From The Archives

Jean Shepherd’s Computerized Christmas

Almost three decades before his “A Christmas Story” became a TV staple, the radio maestro took a look at Christmas Yet to Come in the pages of the Voice.


[Editor’s note: Already well-known for his free-form radio show, Jean Shepherd (1921–1999) began writing for the Village Voice in the May 9, 1956, issue. His inaugural essay — “How Hi the Good Life of Madison Avenue’s Fi?” — was, appropriately enough, about hi-fidelity stereo systems and the way advertising agencies portrayed them as part of America’s post-war “good life.” Fast forward a few months and Shepherd had his own column in the Voice — titled “Night People,” a nod to his 12:30 to 5:00 AM nightly gig on WOR radio — and was eagerly taking on Christmas hucksters. It was apparently a subject dear to Shepherd’s heart, because decades later we are still enjoying 24-hour TV marathons of A Christmas Story, Shepherd’s comic love letter to all that is cheesy, sweet, and poignant about American Yuletide.]

Merry Christmas From Little Brother
December 19, 1956

I envision the day, and it isn’t too far off, when all a person will have to do to take care of his Christmas-card list is to send along his IBM Special Xmas Address Tape to a department store, and the whole thing will be done. Postage and all will be included in the package price, which also pays for cards, printing and handling.

Perhaps he won’t even have to go to the trouble of sending the tape, for the thing could be kept on file at the store with the cards going out automatically, completely untouched by human hands. He might be called upon to make an occasional deletion or addition to the list, but this too could be done automatically at any time of the year by simply telephoning into the store’s Friendship Department, where the changes would be piped directly into the Christmas Card Circuit, without any possibility of mistake.

His Complete Profile

Even the selection of the card would be automatic, since the customer would have on IBM file in the Taste Department his complete aesthetic profile — carefully geared to grade everyone from Complete Slob to Arid Aesthete — which would electronically select the one card most suited to the customer’s scientifically determined taste. The only thing left for the customer to do would be to shell out the dough. There would probably be some method to make this automatic too, but I refuse to think in that area.

Already one automation firm has put on the market a genuine blight called an “Organization Coordinator” which is an Orwellian dream. It is a smooth-crackle-finished cabinet that comes in numerous decorator colors to match any decor and designed to be a thing of beauty in itself. All it does is watch. It uses no batteries, wires, ink, or lead, and is completely silent in operation, 24 hours a day.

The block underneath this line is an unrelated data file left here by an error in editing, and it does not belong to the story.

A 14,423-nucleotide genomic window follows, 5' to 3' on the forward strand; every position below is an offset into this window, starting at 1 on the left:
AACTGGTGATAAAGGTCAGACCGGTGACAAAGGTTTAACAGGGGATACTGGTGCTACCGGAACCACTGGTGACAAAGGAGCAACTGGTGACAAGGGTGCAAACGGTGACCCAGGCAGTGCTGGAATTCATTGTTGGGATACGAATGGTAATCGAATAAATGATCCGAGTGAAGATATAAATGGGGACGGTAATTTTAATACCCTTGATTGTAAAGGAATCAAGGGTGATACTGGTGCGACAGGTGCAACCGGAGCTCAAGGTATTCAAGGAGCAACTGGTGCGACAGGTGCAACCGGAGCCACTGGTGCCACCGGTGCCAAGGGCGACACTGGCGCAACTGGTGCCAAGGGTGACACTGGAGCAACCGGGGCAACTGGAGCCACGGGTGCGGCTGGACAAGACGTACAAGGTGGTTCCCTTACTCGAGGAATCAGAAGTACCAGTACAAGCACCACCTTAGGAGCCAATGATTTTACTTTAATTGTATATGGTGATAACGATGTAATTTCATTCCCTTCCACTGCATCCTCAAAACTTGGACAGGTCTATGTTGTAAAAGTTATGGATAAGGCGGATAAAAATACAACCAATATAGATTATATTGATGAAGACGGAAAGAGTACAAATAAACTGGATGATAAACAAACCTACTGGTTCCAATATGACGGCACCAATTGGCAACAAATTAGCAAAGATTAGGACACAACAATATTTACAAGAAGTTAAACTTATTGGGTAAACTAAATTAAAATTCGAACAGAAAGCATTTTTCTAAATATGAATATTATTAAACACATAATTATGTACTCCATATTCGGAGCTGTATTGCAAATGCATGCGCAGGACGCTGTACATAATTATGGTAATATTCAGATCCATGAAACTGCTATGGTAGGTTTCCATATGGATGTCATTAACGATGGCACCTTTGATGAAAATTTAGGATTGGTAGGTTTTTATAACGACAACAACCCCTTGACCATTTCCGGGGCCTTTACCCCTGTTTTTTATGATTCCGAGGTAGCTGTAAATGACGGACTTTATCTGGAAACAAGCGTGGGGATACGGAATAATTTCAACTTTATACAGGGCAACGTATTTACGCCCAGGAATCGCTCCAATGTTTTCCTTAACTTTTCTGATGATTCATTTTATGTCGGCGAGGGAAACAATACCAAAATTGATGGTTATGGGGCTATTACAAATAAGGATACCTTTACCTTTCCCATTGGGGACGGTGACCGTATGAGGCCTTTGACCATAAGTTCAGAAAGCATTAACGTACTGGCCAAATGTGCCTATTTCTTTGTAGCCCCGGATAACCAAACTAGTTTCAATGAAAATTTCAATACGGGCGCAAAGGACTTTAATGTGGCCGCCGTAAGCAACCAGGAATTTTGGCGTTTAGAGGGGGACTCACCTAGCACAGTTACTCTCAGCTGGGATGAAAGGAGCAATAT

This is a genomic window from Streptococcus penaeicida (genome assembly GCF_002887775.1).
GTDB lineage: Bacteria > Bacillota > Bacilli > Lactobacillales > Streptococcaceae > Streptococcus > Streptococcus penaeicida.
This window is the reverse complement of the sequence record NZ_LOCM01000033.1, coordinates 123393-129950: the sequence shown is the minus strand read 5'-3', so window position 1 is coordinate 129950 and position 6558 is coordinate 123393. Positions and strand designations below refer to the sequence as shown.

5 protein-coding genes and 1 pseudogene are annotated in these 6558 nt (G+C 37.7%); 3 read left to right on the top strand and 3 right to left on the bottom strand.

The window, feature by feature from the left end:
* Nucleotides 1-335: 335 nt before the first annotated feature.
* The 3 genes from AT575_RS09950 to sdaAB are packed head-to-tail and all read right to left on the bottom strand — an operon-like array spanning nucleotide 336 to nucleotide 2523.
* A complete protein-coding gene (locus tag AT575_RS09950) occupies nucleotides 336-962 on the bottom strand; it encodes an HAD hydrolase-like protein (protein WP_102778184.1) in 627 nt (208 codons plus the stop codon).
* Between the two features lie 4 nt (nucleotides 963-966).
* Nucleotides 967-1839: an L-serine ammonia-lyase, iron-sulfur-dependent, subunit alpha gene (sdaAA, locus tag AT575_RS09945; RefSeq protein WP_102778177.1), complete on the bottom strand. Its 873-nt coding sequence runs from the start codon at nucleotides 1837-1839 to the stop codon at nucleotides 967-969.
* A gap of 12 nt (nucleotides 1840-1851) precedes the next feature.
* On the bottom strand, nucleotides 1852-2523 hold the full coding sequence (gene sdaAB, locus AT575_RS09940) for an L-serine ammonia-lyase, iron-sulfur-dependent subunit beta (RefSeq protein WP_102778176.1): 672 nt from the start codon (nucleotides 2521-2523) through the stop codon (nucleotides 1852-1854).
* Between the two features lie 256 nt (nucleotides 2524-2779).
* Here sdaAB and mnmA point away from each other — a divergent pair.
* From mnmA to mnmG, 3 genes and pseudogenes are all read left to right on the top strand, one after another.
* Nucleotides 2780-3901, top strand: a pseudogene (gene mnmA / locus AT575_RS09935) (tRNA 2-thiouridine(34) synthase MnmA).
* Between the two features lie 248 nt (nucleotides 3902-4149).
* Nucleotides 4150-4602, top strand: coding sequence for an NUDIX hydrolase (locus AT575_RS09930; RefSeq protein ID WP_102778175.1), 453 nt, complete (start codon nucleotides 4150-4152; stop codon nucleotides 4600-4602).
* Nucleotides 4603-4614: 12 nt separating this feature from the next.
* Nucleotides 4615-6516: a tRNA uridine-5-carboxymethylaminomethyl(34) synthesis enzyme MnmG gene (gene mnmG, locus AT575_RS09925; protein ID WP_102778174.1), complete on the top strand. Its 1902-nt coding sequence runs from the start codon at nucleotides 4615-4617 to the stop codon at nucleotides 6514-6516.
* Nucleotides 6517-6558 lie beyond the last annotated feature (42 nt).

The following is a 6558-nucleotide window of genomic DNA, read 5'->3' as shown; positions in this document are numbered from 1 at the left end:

In Black and White

The function of this monster is to record on a chart the comings and goings of anyone who wanders into its field of electronic vision. Placed on a man’s desk, it will put down in black and white the information that the inhabitant went to the john for 16 minutes, 22 seconds, beginning at 3:07 p.m., and then got up for a coffee break 11 minutes later.

Little Brother. I can just see the thing set up next to the Coke machine in order to silently eye the gang as they gather for The Pause That Refreshes. A real Aid to Better Living.

This stuff may sound almost too incredible to be true. But the little horror really is on the market and sells for a measly $59.75, with a six-month money-back guarantee. Oddly enough, the advertising brochure makes the remarkable statement that it is a morale-booster around the office. So it really isn’t too far off for the Christmas-card thing, after all.

Packaged Everything

And think of the advantages. There is a sign in Bloomingdale’s that reads “Personalized Greeting Cards,” which when translated means cards that have the sender’s name mechanically printed upon them. Apparently it never occurs to the sender that by this device he has actually depersonalized his card, in the very act of deleting his hand-written signature. Thus the word “personalize” has really come to mean exactly the opposite. Just another step in the direction of Packaged Everything, which seems to be our current definition of progress.

There is a store in Chicago which for a sum geared to the customer’s budget — as it is always put — will take care of all his Christmas shopping in a lump package that includes wrapping, gay greeting notes, and delivery to the giftee. The giver doesn’t see a single gift or wrap a package during the entire merry holiday season. Ring the welkin! The store took out an ad stressing the theme of “Make this a convenient Christmas,” apparently referring to the old inconvenient Christmases that entailed all that old fashioned loving care that used be lavished upon giving. The very thing that made the gift valuable is thereby progressed out of existence, and the only thing that remains is the antiseptic exchange of department-store merchandise in carload lots.

Whose Home?

In a way, it reminds me of the sign in the window of a nation-wide string of candy stores: “Give Home-Made Fudge This Year.” Whose home did they use for the fudgemaking, and I wonder if they messed up the kitchen? You know how fudgemaking is, especially when the kitchen table is all covered with holiday wrapping stuff. Have a Merry One on Old Gaunt Rockwell here, and be sure to keep your marble bag closed.

Jean Shepherd may be heard from 9 p.m. to 1 a.m. every Sunday evening over WOR. An article of his appears in the December edition of Town and Country and in the January issue of Saga there is an excellent piece about Shepherd’s book, “I, Libertine,” and its repercussions radiowise.